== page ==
Apr 032020
 

From left, Liz Mahoney, Gale Froeba, Quyen La and Mike Kravet are members of the Tulane Medical Center team responsible for operating the Roche Cobas 6800 analyzer used to run COVID-19 diagnostic tests. (Photo courtesy of Tulane Medical Center)

By Barri Bronston, Tulane University

A laboratory based at Tulane Medical Center and in partnership with UMC-LCMC is conducting a new test for COVID-19 that can yield results within four hours. The test was made possible through the joint efforts of the Tulane University School of Medicine, the LSU School of Medicine, Tulane Medical Center, LCMC Health and Roche Diagnostics.

Researchers at the Tulane Medical Center Laboratory ran its first set of tests using the Cobas 6800 analyzer over the weekend and is now capable of running nearly 200 tests a day. The testing is open only to patients at Tulane Medical Center and University Medical Center. Continue reading »

Mar 312020
 

By Christian Willbern, guest columnist

Christian Willbern, guest columnist

In a few weeks, I was supposed to get up at 7 a.m., put on a starchy cap and gown, and walk across a stage in front of hundreds of people to receive an empty diploma sleeve.

While that sounds more revolting than Burger King’s 2002 green ketchup, I was inexplicably looking forward to it. Many of my fellow seniors were.

That walk across a stage was earned through four (in my case, five) years of hard work and panic attacks — just to be taken away within a blink of an eye.

Continue reading »

Mar 162020
 

(via tulane.edu)

By Julia Prager-Hessel, guest columnist

Students, faculty, and staff at Tulane received an email last Wednesday that said classes will cease or go online, and those living on campus are to leave in the next week and a half.

However fracturing to our semesters, this move came as no surprise and with little resentment from students. Tulane is largely a flight school that draws many of its students from Los Angeles, New York and Chicago, and our friends at schools across the country had been sent home throughout the week. Continue reading »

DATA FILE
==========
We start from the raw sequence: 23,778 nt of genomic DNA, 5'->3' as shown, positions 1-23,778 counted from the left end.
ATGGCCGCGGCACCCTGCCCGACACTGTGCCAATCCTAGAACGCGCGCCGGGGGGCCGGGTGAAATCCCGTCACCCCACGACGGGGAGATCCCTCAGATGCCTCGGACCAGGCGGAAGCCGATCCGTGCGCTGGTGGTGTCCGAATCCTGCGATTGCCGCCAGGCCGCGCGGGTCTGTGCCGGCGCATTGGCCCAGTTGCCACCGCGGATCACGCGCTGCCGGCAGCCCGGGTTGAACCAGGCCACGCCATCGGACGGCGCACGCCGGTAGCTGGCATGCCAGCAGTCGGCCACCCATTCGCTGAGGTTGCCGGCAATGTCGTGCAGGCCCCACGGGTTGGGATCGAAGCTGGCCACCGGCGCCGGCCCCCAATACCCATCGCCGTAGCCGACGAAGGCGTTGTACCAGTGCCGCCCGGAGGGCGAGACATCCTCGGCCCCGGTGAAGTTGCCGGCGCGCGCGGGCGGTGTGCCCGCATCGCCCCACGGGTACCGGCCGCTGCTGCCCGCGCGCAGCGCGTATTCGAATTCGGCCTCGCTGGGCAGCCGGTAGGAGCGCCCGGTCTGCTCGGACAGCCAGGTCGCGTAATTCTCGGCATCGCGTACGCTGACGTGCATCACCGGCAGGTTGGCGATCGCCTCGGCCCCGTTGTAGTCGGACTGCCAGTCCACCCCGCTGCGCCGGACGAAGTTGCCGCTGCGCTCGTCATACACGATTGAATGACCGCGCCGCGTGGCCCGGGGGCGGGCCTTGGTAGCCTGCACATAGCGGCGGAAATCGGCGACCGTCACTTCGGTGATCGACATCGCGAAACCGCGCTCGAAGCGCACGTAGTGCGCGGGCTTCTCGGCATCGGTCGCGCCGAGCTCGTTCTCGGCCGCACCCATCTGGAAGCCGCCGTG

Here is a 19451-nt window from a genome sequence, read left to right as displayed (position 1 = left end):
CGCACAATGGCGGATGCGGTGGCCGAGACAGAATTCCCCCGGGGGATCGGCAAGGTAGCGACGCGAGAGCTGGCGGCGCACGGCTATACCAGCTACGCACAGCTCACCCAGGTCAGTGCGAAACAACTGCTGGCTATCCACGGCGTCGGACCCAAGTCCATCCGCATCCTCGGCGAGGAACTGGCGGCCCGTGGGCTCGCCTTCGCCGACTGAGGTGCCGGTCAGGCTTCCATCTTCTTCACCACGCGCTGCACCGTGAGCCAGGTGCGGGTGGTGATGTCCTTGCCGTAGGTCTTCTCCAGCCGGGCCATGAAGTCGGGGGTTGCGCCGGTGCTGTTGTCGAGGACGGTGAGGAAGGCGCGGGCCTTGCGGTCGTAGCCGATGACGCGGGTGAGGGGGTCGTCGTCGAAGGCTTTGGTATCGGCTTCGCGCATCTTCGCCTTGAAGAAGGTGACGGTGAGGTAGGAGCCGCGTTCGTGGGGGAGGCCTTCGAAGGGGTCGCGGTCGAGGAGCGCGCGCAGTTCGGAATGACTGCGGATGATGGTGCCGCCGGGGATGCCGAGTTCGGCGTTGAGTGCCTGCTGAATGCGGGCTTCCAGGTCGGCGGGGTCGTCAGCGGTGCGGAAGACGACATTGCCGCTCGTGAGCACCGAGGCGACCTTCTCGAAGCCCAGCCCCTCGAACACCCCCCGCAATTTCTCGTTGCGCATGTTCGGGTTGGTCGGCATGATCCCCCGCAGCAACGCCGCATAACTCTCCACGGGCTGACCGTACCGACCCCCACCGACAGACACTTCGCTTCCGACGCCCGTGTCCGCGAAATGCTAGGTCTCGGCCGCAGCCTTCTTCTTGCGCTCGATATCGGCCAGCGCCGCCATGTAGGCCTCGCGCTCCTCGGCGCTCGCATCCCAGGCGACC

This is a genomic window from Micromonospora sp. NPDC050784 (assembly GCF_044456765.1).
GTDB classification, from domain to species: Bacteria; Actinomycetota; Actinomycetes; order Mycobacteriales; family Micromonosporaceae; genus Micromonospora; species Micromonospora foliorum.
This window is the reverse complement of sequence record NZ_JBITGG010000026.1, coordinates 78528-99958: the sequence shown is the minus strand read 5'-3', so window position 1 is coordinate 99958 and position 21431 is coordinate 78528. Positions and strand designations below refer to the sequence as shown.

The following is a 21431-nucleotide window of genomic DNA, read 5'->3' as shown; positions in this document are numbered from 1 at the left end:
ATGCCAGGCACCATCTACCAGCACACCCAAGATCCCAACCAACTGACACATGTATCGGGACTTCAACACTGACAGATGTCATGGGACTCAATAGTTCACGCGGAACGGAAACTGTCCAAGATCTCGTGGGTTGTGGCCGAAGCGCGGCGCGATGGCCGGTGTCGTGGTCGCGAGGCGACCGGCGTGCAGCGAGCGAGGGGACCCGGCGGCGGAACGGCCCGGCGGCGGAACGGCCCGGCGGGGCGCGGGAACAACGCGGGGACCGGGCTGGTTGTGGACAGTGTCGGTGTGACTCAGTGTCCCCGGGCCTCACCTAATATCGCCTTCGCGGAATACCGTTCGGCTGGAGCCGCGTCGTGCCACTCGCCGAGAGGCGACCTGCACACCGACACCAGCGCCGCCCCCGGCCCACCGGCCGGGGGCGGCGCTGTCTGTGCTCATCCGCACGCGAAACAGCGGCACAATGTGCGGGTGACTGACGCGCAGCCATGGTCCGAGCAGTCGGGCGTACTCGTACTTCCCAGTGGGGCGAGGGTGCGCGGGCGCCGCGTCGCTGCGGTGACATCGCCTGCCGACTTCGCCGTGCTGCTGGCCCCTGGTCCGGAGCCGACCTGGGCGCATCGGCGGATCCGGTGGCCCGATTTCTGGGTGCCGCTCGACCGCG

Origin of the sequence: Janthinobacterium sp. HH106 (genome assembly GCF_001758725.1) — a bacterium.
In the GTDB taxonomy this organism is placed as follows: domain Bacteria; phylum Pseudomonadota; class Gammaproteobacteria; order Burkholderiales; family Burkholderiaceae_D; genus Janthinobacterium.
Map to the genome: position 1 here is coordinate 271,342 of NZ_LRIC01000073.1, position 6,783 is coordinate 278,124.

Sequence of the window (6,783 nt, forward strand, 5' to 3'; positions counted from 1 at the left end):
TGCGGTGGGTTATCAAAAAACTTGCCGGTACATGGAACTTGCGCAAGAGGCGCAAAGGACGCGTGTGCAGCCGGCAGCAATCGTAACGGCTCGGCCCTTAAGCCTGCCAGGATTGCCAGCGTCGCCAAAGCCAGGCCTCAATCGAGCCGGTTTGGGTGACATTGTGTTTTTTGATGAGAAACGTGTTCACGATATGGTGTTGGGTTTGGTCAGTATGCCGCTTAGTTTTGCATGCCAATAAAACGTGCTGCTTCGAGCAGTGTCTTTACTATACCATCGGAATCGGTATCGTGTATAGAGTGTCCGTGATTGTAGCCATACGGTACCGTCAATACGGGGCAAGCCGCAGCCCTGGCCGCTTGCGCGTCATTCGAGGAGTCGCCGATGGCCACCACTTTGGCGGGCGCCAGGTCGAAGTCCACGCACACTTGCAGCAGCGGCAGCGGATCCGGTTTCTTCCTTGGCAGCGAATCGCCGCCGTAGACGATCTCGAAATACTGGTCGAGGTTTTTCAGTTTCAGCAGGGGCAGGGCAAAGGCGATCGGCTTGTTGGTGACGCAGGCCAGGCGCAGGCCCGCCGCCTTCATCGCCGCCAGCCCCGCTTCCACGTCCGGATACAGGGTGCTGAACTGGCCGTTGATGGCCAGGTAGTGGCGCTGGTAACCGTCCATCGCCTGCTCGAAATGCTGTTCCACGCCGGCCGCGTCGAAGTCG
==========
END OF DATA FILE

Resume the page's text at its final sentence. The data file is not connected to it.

Mar 122020
 

Chart from “Do Charter Schools Keep Their Best Teachers and Improve Quality?” by Nathan Barrett, Deven Carlson, Douglas N. Harris, Jane Arnold Lincove, Research on Education Access and Choice

From the National Center for Research on Education Access and Choice

A new study from an education research center based at Tulane University finds that New Orleans’ all-charter school system succeeds in removing low-performing teachers, but it struggles to replace them with high-performing ones.

The study by National Center for Research on Education Access and Choice, or REACH, cuts to the heart of the debate over whether market-based school reforms help improve teacher quality. In New Orleans, all schools are charters with great freedom to hire and fire teachers. Schools also compete with one another for talent and are under intense pressure to raise student test scores. Continue reading »

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Mar 122020
 

Loyola University moves to online classes beginning Monday and has canceled on-campus classes for the rest of this week. (photo via loyono.edu)

Two Loyola University students and a faculty member went into a 14-day self-quarantine on March 10, at the request of the university, after attending a journalism conference and having lunch at a downtown restaurant with an individual who was later diagnosed with COVID-19 novel coronavirus.

The students and professor have not displayed any symptoms, Loyola President Tania Tetlow said in a March 11 letter to the Loyola community announcing that all classes will taught online for the rest of the spring semester beginning Monday (March 16). Continue reading »

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Mar 122020
 

The New Orleans Book Festival at Tulane University has canceled its inaugural event for 2020, citing concerns over the Coronavirus (COVID-19) pandemic.

From Tulane University

The New Orleans Book Festival at Tulane University has canceled its inaugural event for 2020, citing concerns over the coronavirus pandemic and adherence to university protocol.

Tickets purchased for keynote addresses with John Grisham, Michael Lewis and Malcolm Gladwell will be fully refunded within 10 business days. Continue reading »

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Mar 072020
 

The newly released “Recipes and Remembrances of Fair Dillard, 1869-2019” tells the culinary history of Dillard University through notes and recipes from celebrities, civil rights activists, Dillard alumni, and more. (Camille Barnett, GentillyMessenger.com)

Food historian, educator, and author Zella Palmer will present her recently published “Recipes and Remembrances of Fair Dillard, 1869-2019” this Sunday, March 8. Using recipes and research, Palmer’s book documents the African American culinary history of New Orleans through the lens of Dillard University. She will be signing copies of her work for 2 p.m. at Octavia Books, 513 Octavia St. Continue reading »

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Mar 052020